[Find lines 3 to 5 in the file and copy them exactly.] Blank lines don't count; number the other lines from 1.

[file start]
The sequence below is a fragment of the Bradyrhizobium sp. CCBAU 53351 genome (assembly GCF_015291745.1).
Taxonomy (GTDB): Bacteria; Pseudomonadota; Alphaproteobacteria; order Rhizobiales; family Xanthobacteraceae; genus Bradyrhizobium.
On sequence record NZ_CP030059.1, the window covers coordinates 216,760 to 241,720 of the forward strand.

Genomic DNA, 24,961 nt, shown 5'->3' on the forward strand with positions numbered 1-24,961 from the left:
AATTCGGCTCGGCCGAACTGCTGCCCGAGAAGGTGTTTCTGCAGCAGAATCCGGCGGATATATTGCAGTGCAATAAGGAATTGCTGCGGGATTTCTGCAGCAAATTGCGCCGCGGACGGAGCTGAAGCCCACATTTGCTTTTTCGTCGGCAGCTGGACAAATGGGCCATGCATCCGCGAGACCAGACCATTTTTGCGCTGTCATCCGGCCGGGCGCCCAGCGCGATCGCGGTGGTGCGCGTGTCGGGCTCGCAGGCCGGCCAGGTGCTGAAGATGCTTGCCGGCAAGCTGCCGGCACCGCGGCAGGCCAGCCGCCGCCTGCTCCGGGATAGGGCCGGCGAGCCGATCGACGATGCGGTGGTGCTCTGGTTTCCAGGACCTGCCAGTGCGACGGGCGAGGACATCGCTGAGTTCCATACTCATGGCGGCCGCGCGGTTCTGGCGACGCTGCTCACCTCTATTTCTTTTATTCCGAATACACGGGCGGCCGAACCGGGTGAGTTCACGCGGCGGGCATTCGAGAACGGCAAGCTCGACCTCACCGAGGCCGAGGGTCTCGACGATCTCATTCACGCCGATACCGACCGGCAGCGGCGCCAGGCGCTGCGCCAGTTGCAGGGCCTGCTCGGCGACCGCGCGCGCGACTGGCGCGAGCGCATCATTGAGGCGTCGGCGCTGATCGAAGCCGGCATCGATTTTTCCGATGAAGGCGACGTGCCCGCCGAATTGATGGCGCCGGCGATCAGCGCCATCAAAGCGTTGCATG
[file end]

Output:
On sequence record NZ_CP030059.1, the window covers coordinates 216,760 to 241,720 of the forward strand.

Genomic DNA, 24,961 nt, shown 5'->3' on the forward strand with positions numbered 1-24,961 from the left:
AATTCGGCTCGGCCGAACTGCTGCCCGAGAAGGTGTTTCTGCAGCAGAATCCGGCGGATATATTGCAGTGCAATAAGGAATTGCTGCGGGATTTCTGCAGCAAATTGCGCCGCGGACGGAGCTGAAGCCCACATTTGCTTTTTCGTCGGCAGCTGGACAAATGGGCCATGCATCCGCGAGACCAGACCATTTTTGCGCTGTCATCCGGCCGGGCGCCCAGCGCGATCGCGGTGGTGCGCGTGTCGGGCTCGCAGGCCGGCCAGGTGCTGAAGATGCTTGCCGGCAAGCTGCCGGCACCGCGGCAGGCCAGCCGCCGCCTGCTCCGGGATAGGGCCGGCGAGCCGATCGACGATGCGGTGGTGCTCTGGTTTCCAGGACCTGCCAGTGCGACGGGCGAGGACATCGCTGAGTTCCATACTCATGGCGGCCGCGCGGTTCTGGCGACGCTGCTCACCTCTATTTCTTTTATTCCGAATACACGGGCGGCCGAACCGGGTGAGTTCACGCGGCGGGCATTCGAGAACGGCAAGCTCGACCTCACCGAGGCCGAGGGTCTCGACGATCTCATTCACGCCGATACCGACCGGCAGCGGCGCCAGGCGCTGCGCCAGTTGCAGGGCCTGCTCGGCGACCGCGCGCGCGACTGGCGCGAGCGCATCATTGAGGCGTCGGCGCTGATCGAAGCCGGCATCGATTTTTCCGATGAAGGCGACGTGCCCGCCGAATTGATGGCGCCGGCGATCAGCGCCATCAAAGCGTTGCATG